How Has The Bingo Player Evolved?
“There once was a farmer who had a dog.” Well you know the rest.
For most of us, our first encounter with Bingo was as a farmer’s dog. Bingo’s legacy as a children’s campfire song is undeniable.
As we grew up, so did that dog. Bingo mutated from a song to a game. Five column cards filled with random numbers became the essential game of chance. That dog’s name became a shout of victory, filled with the joy and satisfaction of beating the odds.
For several decades, bingo was played in large halls, where hundreds of people played on game cards of cheap cardboard, hoping for the big score. Over the past decade, the game that owns the name of a farmer’s dog has made the jump from the VFW to the WWW. Bingo as a song is still tailor-made for young kids at the campfire, but the game has changed with the times and moved online.
Bingo has always been one of America’s hidden pastimes. According to IGWB (http://www.igwb.com), an estimated 1.6 billion people attended bingo halls across the country in 2003. To put things in perspective, that staggering attendance number is almost more than the amount of people who attended movie theaters and bowling alleys, combined.
Over the past four years, the number of bingo sites on the internet has increased twenty-one fold, from five in 1999 to 105 in 2003. Free bingo sites definitely seem to be the most popular place to get a game going. According to WhichBingo.com (http://www.whichbingo.com), over 45% of bingo sites are free play only. Around 70% of all online bingo sites are either totally free to play, or mostly free with a few premium, pay-to-play games.
Online bingo shows overwhelming popularity here in the States. According to Bingo.com, 90% of online bingo players who use free play sites are North American.
Eighty percent of those who played free, online bingo last year were female, according to Bingo.com. Surprisingly, the average age of an online bingo player (male or female) was 41, with over 80 percent of those players being between the ages of 25 and 55. Somewhat more surprising is the low percentage of players over 65. Traditionally, bingo is associated with senior citizens who spend their twilight years hoping for the jackpot. However, Bingo.com found that only two percent of free, online bingo gamers are over the age of 65.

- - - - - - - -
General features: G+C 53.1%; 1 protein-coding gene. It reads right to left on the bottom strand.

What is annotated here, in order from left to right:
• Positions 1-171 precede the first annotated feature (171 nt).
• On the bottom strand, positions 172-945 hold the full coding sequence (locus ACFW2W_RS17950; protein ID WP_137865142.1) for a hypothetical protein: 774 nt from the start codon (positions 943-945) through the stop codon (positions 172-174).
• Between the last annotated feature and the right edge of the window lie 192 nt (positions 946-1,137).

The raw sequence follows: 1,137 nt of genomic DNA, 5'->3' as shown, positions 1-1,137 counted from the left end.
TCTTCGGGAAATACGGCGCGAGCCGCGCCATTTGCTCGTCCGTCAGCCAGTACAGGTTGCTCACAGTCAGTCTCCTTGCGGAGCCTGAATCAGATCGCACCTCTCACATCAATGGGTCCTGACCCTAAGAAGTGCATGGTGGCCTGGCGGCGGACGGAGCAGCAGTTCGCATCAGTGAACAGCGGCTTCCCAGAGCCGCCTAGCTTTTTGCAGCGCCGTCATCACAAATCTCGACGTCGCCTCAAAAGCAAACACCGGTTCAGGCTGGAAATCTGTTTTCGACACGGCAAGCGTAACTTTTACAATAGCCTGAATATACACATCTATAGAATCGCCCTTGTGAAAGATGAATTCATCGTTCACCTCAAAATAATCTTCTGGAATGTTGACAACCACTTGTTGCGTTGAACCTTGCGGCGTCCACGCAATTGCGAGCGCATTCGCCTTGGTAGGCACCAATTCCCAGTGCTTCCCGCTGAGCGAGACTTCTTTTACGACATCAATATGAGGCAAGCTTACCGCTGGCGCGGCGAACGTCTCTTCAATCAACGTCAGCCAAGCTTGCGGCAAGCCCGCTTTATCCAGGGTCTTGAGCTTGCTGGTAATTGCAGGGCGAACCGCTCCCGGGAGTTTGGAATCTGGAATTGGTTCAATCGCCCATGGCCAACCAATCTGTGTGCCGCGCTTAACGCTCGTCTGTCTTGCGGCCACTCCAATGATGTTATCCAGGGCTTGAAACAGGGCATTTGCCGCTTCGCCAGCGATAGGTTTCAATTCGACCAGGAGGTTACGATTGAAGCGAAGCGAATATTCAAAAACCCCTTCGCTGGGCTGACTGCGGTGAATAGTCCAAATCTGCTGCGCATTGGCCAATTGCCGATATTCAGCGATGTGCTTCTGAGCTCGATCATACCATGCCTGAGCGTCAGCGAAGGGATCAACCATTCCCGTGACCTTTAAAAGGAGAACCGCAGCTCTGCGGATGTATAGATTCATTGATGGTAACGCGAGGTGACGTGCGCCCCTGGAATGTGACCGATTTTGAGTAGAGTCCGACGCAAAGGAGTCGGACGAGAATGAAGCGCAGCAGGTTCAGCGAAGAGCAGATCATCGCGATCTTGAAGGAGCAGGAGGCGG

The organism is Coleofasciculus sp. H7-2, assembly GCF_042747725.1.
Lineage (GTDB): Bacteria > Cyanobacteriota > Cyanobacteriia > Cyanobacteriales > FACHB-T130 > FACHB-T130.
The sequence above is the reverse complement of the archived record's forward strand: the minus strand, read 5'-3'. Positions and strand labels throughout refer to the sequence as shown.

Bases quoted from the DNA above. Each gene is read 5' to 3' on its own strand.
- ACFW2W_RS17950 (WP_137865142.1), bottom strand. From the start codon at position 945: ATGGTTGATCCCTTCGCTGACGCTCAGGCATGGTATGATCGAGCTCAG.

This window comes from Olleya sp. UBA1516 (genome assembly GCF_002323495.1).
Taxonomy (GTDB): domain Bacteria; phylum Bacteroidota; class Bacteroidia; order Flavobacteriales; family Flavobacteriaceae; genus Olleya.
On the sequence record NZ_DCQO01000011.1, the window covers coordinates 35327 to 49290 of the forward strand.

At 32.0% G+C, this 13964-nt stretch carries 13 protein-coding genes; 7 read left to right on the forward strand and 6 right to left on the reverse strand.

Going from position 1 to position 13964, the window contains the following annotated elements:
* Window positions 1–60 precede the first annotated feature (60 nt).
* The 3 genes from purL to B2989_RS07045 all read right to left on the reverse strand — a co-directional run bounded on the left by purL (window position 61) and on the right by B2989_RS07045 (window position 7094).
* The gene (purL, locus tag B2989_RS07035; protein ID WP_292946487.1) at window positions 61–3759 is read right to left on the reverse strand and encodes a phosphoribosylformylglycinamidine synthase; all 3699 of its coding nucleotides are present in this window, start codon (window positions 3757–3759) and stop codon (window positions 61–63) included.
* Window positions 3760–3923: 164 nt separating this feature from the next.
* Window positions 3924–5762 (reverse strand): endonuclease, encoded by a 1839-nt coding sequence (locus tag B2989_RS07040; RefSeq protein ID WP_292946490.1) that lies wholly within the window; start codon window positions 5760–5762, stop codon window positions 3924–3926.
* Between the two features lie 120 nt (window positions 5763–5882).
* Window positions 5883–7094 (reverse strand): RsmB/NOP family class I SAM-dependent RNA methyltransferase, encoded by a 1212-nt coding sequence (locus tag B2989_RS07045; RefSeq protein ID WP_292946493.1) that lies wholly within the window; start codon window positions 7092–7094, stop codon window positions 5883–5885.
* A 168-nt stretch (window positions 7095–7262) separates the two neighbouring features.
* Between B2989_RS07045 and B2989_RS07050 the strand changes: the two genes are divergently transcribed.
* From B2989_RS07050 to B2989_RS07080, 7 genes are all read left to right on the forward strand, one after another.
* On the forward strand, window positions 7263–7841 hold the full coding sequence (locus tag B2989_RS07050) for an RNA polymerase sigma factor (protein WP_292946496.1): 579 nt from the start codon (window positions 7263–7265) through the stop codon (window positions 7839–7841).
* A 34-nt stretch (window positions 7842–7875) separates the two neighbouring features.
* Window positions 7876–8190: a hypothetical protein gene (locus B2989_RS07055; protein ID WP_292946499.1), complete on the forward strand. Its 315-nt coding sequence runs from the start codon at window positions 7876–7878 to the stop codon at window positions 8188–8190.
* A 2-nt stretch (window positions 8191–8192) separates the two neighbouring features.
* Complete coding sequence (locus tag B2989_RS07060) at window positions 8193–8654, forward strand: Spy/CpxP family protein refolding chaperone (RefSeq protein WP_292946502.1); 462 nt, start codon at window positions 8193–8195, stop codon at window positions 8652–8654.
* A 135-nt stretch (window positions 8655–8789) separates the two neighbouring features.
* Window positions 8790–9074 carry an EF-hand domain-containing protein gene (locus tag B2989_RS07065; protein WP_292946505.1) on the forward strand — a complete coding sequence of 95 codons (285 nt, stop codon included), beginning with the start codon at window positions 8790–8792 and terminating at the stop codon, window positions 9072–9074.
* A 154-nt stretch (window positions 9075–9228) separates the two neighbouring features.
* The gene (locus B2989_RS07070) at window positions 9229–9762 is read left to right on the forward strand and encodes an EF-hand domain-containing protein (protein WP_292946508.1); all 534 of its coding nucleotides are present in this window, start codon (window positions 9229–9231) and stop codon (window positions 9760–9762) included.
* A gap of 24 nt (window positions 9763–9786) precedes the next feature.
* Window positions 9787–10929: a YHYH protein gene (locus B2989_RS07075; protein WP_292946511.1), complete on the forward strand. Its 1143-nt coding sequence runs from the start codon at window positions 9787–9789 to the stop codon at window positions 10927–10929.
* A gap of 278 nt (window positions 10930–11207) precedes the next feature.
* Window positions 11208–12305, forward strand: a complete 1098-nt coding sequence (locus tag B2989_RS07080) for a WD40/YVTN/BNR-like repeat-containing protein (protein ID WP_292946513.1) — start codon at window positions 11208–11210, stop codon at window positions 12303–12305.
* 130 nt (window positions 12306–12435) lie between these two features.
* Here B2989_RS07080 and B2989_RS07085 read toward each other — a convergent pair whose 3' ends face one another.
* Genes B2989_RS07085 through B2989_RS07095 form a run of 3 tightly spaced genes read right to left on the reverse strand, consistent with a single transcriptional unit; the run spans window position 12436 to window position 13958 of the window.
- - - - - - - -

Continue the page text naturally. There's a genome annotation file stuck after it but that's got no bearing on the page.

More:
While grandma still finds her way to the hall to get her game on, mom is sitting at home dialing-up to find her game. Bingo.com estimates that over 85% of online bingo gamers access their games from home, and over 50% play every day.
One major reason mom is addicted to the online version of grandma’s game is because of an autoplay function many sites feature. In an autoplay game mode, players simply let the cards play the game for them. As long as the cards are purchased and a game screen is up on a computer, mom can do things around the house while games are played. Also, many webpages include ongoing chat screens in addition to their games, so online players can get the bingo hall atmosphere right from the comfort of their own home.
“Keeping active chat lines running takes up a lot of bandwidth, so we tried to create several games without it,” said Anthony Wayne, an online consultant for Curacao-based Bingo site BingoHouse.com (http://www.bingohouse.com). “Each game failed miserably. Chat is very important to the success of these games.”
Before long, grandma could even be logging on for her games. If she does, as traffic trends seem to indicate, the online bingo market could soar in revenue. According to Parlay Entertainment, 70% of players in bingo halls already play online games. If 1% of remaining hall-only bingo players move to the internet in the next two years, online bingo could become a $700 million market.
The old song tells of a farmer who had a dog. That dog’s name now belongs to a game of luck. Over the years, that game has received a new look. As more and more bingo games move out of the hall and onto the net, players will move right along. The future of bingo is online… and so is the money to be made.